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Judging networks is getting easier

Networks’ distinguishing characteristics are becoming clear and this is making it easier for brokers to choose the principals that best suit their business needs, says Sally Laker

Have you noticed the number of so called experts appearing in the mortgage trade press predicting the end is nigh for networks over recent weeks?

Although I agree there will be more consolidation within the sector and that smaller networks may be finding it difficult to survive, I sense that some of these pundits have their own agendas.

The experts are frequently promoters of their own networks and it could be cynically suggested that they are drumming up business for their own firms by predicting doom for competitor networks.

Since Mortgage Day, we have a much clearer picture of what the networks stand for and the different models they have adopted. Therefore, making an educated guess about which organisations will prosper and which will get swallowed up is much easier than it was a year or so ago.

Brokers whose primary focus is life business will look for networks that satisfy that need first and mortgages will be a secondary consideration for them. Brokers who are more general insurance orientated may look for a network that has grown out of an insurance aggregator. IFAs whose primary business is investments and pensions would look more to the IFA networks, as mortgages are not their key focus.

Of course, some networks will attempt to be jacks of all trades and run the risk of not fully satisfying any of their members. But nowadays it is more straightforward to identify exactly what strengths each network can offer intermediaries.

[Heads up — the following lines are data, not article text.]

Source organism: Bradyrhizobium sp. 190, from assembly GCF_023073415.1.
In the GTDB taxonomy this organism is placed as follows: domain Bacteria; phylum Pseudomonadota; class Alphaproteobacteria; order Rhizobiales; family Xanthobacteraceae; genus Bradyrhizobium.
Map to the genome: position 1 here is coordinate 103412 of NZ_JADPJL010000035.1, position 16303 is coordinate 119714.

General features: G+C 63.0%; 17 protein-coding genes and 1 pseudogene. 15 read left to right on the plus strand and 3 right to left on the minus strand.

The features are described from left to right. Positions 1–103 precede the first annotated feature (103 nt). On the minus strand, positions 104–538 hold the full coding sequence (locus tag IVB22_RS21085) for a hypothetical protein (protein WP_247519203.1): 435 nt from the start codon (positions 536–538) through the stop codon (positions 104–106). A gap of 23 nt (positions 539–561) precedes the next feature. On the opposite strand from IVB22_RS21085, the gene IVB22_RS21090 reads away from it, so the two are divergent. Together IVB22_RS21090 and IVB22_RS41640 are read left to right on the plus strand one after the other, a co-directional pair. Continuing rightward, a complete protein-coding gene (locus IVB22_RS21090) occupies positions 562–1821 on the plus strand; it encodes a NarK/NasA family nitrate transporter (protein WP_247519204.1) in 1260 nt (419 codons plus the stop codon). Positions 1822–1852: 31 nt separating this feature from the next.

Prior to regulation, mortgage brokers were looking at all the networks as they were unsure which would be the best fit for their business and needless to say some got it right and some did not.

But what is clear is that if mortgages are your primary business driver and passion, you should be looking at a network witha focus on mortgages that gives you an edge in the marketplace but also offers additional insurances.

Fortunately, the mix of brokers is such that all of these network models have a place in the market. So 18 months on from regulation the most interesting question is whether brokers who originally chose the directly authorised route are deciding to switch to becoming appointed representatives, or vice versa.

I think many DA brokers underestimated the true cost of compliance and are now looking at the alternatives, of which there are a number.

As the market evolves and settles down after the upheaval of regulation and brokers become more aware of the alternatives on offer – outsourced compliance services vs internal compliance, AR vs DA routes – it’s easier to find the best fit for your business.

It could be that there is a boost in demand for AR status if the propositions that evolve in the future are sufficiently attractive. But be wary about the one-sided propaganda being peddled by some networks about the future of the sector, and their pronouncements on who will be the winners and losers.


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